So, enter the novation Ultranova. Starting with looks, this one comes in a really tasty blue-metallic color that manages to feel both fresh and modern, and retro and playful at the same time. Though I have no experience with the older novation synths (such as the supernova) I understand that this color scheme is typical for novation. It has fewer physical controls than the others, but a richer display and a more modern and performance friendly layout and setup. You can tell that its an instrument designed to be played both on and off stage with all the typical parameters and settings easily accessible, and the more esoteric ones hidden behind a menu system.
One thing that stands out from the others is that the main 8 encoders are touch sensitive, meaning that not only can you rotate them to alter a parameter (duh) you can also engage effects for example simply by resting your finger on them. (Performance friendly! Think of the possibilities!)
The keys are full size, with velocity sensitivity and aftertouch. They have a distinct (perhaps some would say almost hard?) feeling to them, with clear response and release. I found them superior to both the Roland and the Korg, and the closest to a traditional piano touch among the three. Also, the mod wheels are illuminated in the same tasty blue color as the rest of the body. This can be turned off but then you loose some of the nice spacey feeling :).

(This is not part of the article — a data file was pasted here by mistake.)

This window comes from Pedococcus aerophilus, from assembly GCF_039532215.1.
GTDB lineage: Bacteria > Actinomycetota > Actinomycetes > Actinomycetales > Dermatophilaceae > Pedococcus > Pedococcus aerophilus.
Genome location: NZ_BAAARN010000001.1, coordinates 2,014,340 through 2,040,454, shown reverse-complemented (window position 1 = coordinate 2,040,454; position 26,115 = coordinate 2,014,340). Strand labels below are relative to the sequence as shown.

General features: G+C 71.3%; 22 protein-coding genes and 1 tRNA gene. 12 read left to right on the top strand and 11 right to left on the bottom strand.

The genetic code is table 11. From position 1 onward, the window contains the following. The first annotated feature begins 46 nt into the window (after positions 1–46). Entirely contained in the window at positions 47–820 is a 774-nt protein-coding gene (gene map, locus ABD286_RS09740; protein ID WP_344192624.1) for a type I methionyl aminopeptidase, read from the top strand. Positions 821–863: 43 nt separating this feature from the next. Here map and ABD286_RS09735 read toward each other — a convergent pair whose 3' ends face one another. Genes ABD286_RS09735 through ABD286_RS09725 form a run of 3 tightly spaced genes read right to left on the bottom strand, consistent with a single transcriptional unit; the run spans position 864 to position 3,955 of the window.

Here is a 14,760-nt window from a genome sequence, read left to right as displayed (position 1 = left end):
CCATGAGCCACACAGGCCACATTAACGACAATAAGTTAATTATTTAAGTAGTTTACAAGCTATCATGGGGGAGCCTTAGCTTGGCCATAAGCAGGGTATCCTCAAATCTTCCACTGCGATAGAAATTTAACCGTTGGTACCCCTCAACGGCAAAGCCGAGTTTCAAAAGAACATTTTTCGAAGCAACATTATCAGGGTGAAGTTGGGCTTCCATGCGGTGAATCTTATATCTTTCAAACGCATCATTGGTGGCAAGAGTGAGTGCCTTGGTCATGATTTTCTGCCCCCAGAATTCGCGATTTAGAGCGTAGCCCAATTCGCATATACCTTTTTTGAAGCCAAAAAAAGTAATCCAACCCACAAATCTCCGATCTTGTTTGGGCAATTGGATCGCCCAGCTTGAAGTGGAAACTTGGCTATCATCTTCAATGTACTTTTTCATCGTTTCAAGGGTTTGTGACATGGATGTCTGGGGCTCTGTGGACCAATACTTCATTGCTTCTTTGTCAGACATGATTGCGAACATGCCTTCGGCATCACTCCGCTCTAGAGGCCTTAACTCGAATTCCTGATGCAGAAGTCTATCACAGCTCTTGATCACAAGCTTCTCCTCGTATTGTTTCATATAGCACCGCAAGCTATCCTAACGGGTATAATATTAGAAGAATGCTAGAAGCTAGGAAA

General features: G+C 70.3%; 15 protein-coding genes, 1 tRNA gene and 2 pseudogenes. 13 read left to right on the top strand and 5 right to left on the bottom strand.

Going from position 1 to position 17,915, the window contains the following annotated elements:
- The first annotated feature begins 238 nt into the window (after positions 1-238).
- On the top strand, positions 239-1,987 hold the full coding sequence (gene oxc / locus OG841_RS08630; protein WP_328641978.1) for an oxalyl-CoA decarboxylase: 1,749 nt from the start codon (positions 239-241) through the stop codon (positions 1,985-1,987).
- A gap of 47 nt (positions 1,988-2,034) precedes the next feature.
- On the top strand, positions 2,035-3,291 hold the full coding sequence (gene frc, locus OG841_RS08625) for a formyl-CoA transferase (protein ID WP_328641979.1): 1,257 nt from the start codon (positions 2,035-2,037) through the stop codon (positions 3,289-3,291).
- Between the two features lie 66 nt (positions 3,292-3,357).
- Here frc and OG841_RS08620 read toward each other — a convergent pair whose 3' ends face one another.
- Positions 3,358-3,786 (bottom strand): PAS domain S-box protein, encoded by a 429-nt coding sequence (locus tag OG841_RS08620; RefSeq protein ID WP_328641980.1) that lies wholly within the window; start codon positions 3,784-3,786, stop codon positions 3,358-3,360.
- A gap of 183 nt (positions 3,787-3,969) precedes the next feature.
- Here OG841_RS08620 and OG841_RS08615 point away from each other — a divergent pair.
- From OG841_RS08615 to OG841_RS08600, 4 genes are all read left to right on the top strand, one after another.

The Ultranova has the best DAW/Computer integration of the three, hands down. There are two software packages, a Librarian that allows you to browse, load and off-load patches, and a VST plugin Editor that you can use to really dive into and go deep in your sound design escapades.